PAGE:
You know, giving financially, supporting God’s mission financially, is important, but it is also important for your sacrificial giving t to support God’s mission and work through your gifts of sharing your abilities. Your might, your giving, your priorities and willingness to put God and His mission first in your life, needs to involve your financial support and your support of your abilities. Teaching, singing in the choir, being involved in the music program, being involved in the ladies and men’s groups, being involved in Sunday School, Bible Study and other learning opportunities, serving on the Session and other leadership roles, are all important. They are all examples of living a life that is “mighty”, that is filled with a “willingness to give all to God and to do all you can for God and others, giving all you can for God’s mission in our community and the world.
With this Wednesday being Veteran’s Day, when we honor our veterans, and all veterans, for your sacrificial giving so we and all in our country and so many around the world can enjoy freedoms. You have indeed given mightily for the country, and we salute you and give thanks to God for you and your commitment.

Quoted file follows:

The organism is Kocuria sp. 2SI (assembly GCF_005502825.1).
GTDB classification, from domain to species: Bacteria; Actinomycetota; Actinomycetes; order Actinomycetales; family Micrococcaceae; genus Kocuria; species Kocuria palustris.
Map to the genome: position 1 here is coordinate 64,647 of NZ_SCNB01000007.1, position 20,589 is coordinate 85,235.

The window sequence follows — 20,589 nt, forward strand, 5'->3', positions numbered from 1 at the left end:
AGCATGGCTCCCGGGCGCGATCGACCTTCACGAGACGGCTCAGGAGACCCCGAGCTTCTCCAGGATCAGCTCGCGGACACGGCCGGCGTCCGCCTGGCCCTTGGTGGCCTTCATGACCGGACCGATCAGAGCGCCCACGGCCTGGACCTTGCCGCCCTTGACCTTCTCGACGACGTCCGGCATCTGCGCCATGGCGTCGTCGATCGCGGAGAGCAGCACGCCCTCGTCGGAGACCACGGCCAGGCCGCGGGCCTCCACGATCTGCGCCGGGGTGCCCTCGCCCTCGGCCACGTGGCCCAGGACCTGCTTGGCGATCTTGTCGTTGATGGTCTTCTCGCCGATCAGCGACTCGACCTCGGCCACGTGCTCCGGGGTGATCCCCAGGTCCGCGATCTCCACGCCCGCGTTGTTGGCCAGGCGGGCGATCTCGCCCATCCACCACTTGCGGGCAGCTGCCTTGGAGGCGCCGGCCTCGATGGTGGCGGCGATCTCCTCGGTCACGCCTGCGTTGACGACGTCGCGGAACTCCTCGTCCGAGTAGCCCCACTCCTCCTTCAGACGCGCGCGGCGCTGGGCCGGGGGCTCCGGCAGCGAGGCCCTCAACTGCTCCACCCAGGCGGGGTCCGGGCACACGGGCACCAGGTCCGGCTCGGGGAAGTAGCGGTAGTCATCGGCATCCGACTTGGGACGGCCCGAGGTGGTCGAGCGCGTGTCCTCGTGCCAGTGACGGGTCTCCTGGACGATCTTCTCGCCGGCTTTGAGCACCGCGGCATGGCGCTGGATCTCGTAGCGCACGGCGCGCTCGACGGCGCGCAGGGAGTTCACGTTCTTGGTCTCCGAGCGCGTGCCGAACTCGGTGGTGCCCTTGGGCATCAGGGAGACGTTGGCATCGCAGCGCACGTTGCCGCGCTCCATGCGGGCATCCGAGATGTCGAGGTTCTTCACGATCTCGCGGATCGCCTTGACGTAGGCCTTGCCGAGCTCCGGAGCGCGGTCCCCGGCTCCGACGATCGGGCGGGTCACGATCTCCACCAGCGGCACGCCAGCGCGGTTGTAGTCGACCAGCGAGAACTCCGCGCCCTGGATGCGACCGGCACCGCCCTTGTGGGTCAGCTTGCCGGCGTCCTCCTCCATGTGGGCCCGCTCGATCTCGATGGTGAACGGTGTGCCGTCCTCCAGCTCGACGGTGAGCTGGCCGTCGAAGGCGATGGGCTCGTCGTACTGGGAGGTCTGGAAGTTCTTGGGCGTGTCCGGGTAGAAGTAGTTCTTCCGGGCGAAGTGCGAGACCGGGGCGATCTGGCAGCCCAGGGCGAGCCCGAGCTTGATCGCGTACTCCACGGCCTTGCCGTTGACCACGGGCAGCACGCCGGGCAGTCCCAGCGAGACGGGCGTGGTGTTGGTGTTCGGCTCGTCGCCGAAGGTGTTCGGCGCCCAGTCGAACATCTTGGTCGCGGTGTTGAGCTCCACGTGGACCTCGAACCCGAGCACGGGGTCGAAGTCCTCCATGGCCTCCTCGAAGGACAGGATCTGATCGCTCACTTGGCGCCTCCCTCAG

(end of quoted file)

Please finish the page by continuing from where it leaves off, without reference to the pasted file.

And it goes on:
So how about it? How “mighty” is your faith in God? How “mighty” is your willingness to give of what you have, your financial and other resources, to God for His mission and His work? The widow’s “might” m-i-g-h-t was her willingness to give to God what He had given her, and trusting God to give her what she needed for her life. How “mighty” is your faith? How “mightily” do you live the Christian life? How “mighty” is your commitment to God and your willingness to use what God has given to you for His mission and work in the world?
By next Sunday you should have the 2016 budget for the Church in your boxes with your pledge cards. You will have a month, until Commitment Sunday on December 6, to prayerfully consider what you can give to help support God’s mission we are doing her at Edgewood. I pray that you will prayerfully consider how “mightily” you live the Christian life, and how willing you are to give all you have, your financial support and your abilities, you are willing to give.
The widow’s “might” m-i-g-h-t was her willingness to give all she had to God and trust God to take care of her needs. That can be your “might” also. The truth is that when you give your whole life to God and trust God with your whole life, you will live a “mighty” life. God will bless you in ways far greater than you can never imagine, and what’s more, you’ll have treasures in heaven. Amen.